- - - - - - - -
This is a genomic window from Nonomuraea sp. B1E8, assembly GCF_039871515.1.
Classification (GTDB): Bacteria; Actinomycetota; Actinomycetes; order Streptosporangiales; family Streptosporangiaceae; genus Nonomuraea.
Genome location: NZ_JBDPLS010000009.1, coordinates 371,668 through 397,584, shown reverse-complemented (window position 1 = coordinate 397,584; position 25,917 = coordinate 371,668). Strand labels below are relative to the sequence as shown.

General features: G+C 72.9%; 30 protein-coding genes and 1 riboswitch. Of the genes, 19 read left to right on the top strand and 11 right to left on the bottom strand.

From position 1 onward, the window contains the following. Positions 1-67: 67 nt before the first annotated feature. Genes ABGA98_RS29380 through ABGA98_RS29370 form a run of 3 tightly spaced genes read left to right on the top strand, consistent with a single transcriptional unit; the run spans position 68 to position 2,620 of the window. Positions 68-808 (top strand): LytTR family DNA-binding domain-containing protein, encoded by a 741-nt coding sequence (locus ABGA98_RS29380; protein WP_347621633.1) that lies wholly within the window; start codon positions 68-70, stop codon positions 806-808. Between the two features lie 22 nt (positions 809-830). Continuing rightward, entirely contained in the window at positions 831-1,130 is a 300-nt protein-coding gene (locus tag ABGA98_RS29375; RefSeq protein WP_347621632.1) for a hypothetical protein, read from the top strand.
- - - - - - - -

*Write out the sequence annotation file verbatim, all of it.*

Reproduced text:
This is a genomic window from Nonomuraea sp. B1E8, assembly GCF_039871515.1.
Classification (GTDB): Bacteria; Actinomycetota; Actinomycetes; order Streptosporangiales; family Streptosporangiaceae; genus Nonomuraea.
Genome location: NZ_JBDPLS010000009.1, coordinates 371,668 through 397,584, shown reverse-complemented (window position 1 = coordinate 397,584; position 25,917 = coordinate 371,668). Strand labels below are relative to the sequence as shown.

General features: G+C 72.9%; 30 protein-coding genes and 1 riboswitch. Of the genes, 19 read left to right on the top strand and 11 right to left on the bottom strand.

From position 1 onward, the window contains the following. Positions 1-67: 67 nt before the first annotated feature. Genes ABGA98_RS29380 through ABGA98_RS29370 form a run of 3 tightly spaced genes read left to right on the top strand, consistent with a single transcriptional unit; the run spans position 68 to position 2,620 of the window. Positions 68-808 (top strand): LytTR family DNA-binding domain-containing protein, encoded by a 741-nt coding sequence (locus ABGA98_RS29380; protein WP_347621633.1) that lies wholly within the window; start codon positions 68-70, stop codon positions 806-808. Between the two features lie 22 nt (positions 809-830). Continuing rightward, entirely contained in the window at positions 831-1,130 is a 300-nt protein-coding gene (locus tag ABGA98_RS29375; RefSeq protein WP_347621632.1) for a hypothetical protein, read from the top strand.